The eviction of Maasai from their ‘ancestral land’, as referred by many, has sparked an intense debate amongst Tanzanians and decried by many international human rights and environmental organizations.
A big part of this debate is across social media platforms, particularly on Twitter, with others initiating online petitions to denounce the eviction of the indigenous Maasai from Ngorongoro.
Ngorongoro Conservation Authority Area (NCCA) released its 30-day eviction order on April 12, 2021, requiring the Maasai living within the area to leave and demolish all permanent buildings reportedly built against the laws and authority’s notice.
In the same vein, NCAA has enlisted several illegal properties for immediate demolishment, such as a village office, a food store at Kakesio village, a milk project office, a police post located at Endulen village, a primary school, a dispensary, a maize milling station, and a veterinary office at Osinoni village.
Academicians, political leaders and activists have picked sides on this, with others supporting the NCAA’s order of eviction while others vehemently labelling it inhumane and calling for a more viable and inclusive method that would ensure the protection of both the Maasai, environment and the wildlife rights.
For decades the Maasai have been part of the Ngorongoro ecosystem, walking and grazing their herd within the plains of Ngorongoro along with wild beats and searching for their daily needs on the sacred land known by many as the cradle of humankind.
However, the Maasai recent activities and their unprecedented population growth have raised concerns about the extinction of rare species and the fear of the looming loss of tourism revenues prompted by the destruction of the area’s ecosystem instigated by excessive, unusual activities in the area.
The NCAA report reveals the dramatic increase of the Maasai population from 8,000 residents in 1959 to more than 100,000 in 2022.
Despite the anticipated threats that the Maasai activities could poise to the future of NCA, their eviction might cause more harm to the reputation of the area itself.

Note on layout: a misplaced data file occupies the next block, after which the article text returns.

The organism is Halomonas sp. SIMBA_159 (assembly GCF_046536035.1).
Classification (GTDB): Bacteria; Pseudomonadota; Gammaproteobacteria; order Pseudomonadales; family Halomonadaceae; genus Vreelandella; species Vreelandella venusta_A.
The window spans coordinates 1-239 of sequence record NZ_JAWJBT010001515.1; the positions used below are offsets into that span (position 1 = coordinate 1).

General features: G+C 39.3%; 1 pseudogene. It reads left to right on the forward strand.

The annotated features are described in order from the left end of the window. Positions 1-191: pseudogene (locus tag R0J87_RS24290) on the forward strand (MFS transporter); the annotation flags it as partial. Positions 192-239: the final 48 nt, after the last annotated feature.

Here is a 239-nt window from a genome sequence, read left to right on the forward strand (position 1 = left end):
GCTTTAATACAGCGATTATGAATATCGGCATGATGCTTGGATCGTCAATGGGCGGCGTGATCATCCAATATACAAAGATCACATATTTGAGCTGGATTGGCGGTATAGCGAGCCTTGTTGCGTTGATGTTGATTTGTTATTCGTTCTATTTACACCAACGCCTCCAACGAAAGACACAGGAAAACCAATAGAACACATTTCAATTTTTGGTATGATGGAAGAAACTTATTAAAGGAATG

Inarguably, the co-existence between the Maasai and the animals on the green slopes of Ngorongoro serves as the main attraction to millions of tourists swarming the area.
For whatever reasons, we cannot entirely deny the narratives about current threats at Ngorongoro’s ecosystem. Still, we cannot agree on adopting ways to preserve Ngorongoro through jeopardizing the livelihoods of others, for there is always two ways traffic in every situation.
President Samia’s directives on handling the Ngorongoro’s case were not stern as conceived by many, but modest and calm to ensure a collective and inclusive approach that would protect everyone’s interests.
The prevailing ecological threats at Ngorongoro must have been instigated by the high illiteracy rate amongst the Maasai, as data show that over 64% of the residents within the area are reported illiterate.
Before we rush into evicting the Maasai, we can start by providing them with much-needed education, particularly on sustainable environmental conservation and reproductive health education (family planning). Providing education to the Maasai’s in Ngorongoro shall lead to congenial co-existence between humans and animals.
If it is about intervention, it should be inclusive, comprising equal representation from community representatives, private sectors, international bodies, ecological experts and other groups to ensure joint resolutions.
Also, the government should see the need to form an independent commission of enquiry on Ngorongoro, which will come up with probable recommendations that balances the interests of the Maasai community ecology and serve the best interest of the tourism sector.
The decision by the government to halt the Maasai eviction order was received by charm. For the best interest of the tourism sector in Tanzania, we need the Maasai in Ngorongoro as much as we need the animals, as the dual form the best attraction of an area.
Their unique culture and lifestyle is the best attraction any party in Africa could hardly offer, except in Ngorongoro. Thus, there is every reason to ensure co-existence and not displacement.